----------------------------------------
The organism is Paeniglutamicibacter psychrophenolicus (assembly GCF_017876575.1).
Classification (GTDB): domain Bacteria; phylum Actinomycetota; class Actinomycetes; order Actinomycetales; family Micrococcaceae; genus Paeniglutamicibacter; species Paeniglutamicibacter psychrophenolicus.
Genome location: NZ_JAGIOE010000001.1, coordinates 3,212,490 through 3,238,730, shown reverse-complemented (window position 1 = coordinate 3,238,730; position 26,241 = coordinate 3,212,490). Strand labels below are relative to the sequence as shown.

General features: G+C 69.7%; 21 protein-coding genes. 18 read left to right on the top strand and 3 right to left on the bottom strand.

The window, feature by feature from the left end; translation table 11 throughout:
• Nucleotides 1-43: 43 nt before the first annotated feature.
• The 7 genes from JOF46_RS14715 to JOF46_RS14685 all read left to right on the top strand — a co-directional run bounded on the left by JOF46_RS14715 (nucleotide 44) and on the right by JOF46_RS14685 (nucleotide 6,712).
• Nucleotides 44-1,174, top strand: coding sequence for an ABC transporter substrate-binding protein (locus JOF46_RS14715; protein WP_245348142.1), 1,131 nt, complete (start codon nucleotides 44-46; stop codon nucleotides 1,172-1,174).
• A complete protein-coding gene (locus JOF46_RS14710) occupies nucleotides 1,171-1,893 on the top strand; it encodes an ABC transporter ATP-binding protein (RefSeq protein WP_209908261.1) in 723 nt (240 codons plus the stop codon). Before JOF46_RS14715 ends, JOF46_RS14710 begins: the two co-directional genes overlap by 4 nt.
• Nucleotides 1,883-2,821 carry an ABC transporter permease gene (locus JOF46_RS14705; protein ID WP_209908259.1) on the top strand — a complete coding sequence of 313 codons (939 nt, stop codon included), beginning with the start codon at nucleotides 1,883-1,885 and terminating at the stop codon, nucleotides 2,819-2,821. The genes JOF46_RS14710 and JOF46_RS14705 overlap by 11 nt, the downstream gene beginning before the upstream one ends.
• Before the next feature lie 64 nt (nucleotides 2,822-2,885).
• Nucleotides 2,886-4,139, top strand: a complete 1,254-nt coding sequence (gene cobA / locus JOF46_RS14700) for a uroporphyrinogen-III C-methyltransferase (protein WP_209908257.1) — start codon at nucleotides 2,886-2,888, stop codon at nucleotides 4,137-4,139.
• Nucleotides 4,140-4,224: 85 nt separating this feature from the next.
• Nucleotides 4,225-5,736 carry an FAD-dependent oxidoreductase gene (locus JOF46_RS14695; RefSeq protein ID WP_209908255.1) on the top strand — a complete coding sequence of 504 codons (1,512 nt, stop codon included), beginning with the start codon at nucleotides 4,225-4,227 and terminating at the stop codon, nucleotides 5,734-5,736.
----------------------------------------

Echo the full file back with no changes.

The organism is Paeniglutamicibacter psychrophenolicus (assembly GCF_017876575.1).
Classification (GTDB): domain Bacteria; phylum Actinomycetota; class Actinomycetes; order Actinomycetales; family Micrococcaceae; genus Paeniglutamicibacter; species Paeniglutamicibacter psychrophenolicus.
Genome location: NZ_JAGIOE010000001.1, coordinates 3,212,490 through 3,238,730, shown reverse-complemented (window position 1 = coordinate 3,238,730; position 26,241 = coordinate 3,212,490). Strand labels below are relative to the sequence as shown.

General features: G+C 69.7%; 21 protein-coding genes. 18 read left to right on the top strand and 3 right to left on the bottom strand.

The window, feature by feature from the left end; translation table 11 throughout:
• Nucleotides 1-43: 43 nt before the first annotated feature.
• The 7 genes from JOF46_RS14715 to JOF46_RS14685 all read left to right on the top strand — a co-directional run bounded on the left by JOF46_RS14715 (nucleotide 44) and on the right by JOF46_RS14685 (nucleotide 6,712).
• Nucleotides 44-1,174, top strand: coding sequence for an ABC transporter substrate-binding protein (locus JOF46_RS14715; protein WP_245348142.1), 1,131 nt, complete (start codon nucleotides 44-46; stop codon nucleotides 1,172-1,174).
• A complete protein-coding gene (locus JOF46_RS14710) occupies nucleotides 1,171-1,893 on the top strand; it encodes an ABC transporter ATP-binding protein (RefSeq protein WP_209908261.1) in 723 nt (240 codons plus the stop codon). Before JOF46_RS14715 ends, JOF46_RS14710 begins: the two co-directional genes overlap by 4 nt.
• Nucleotides 1,883-2,821 carry an ABC transporter permease gene (locus JOF46_RS14705; protein ID WP_209908259.1) on the top strand — a complete coding sequence of 313 codons (939 nt, stop codon included), beginning with the start codon at nucleotides 1,883-1,885 and terminating at the stop codon, nucleotides 2,819-2,821. The genes JOF46_RS14710 and JOF46_RS14705 overlap by 11 nt, the downstream gene beginning before the upstream one ends.
• Before the next feature lie 64 nt (nucleotides 2,822-2,885).
• Nucleotides 2,886-4,139, top strand: a complete 1,254-nt coding sequence (gene cobA / locus JOF46_RS14700) for a uroporphyrinogen-III C-methyltransferase (protein WP_209908257.1) — start codon at nucleotides 2,886-2,888, stop codon at nucleotides 4,137-4,139.
• Nucleotides 4,140-4,224: 85 nt separating this feature from the next.
• Nucleotides 4,225-5,736 carry an FAD-dependent oxidoreductase gene (locus JOF46_RS14695; RefSeq protein ID WP_209908255.1) on the top strand — a complete coding sequence of 504 codons (1,512 nt, stop codon included), beginning with the start codon at nucleotides 4,225-4,227 and terminating at the stop codon, nucleotides 5,734-5,736.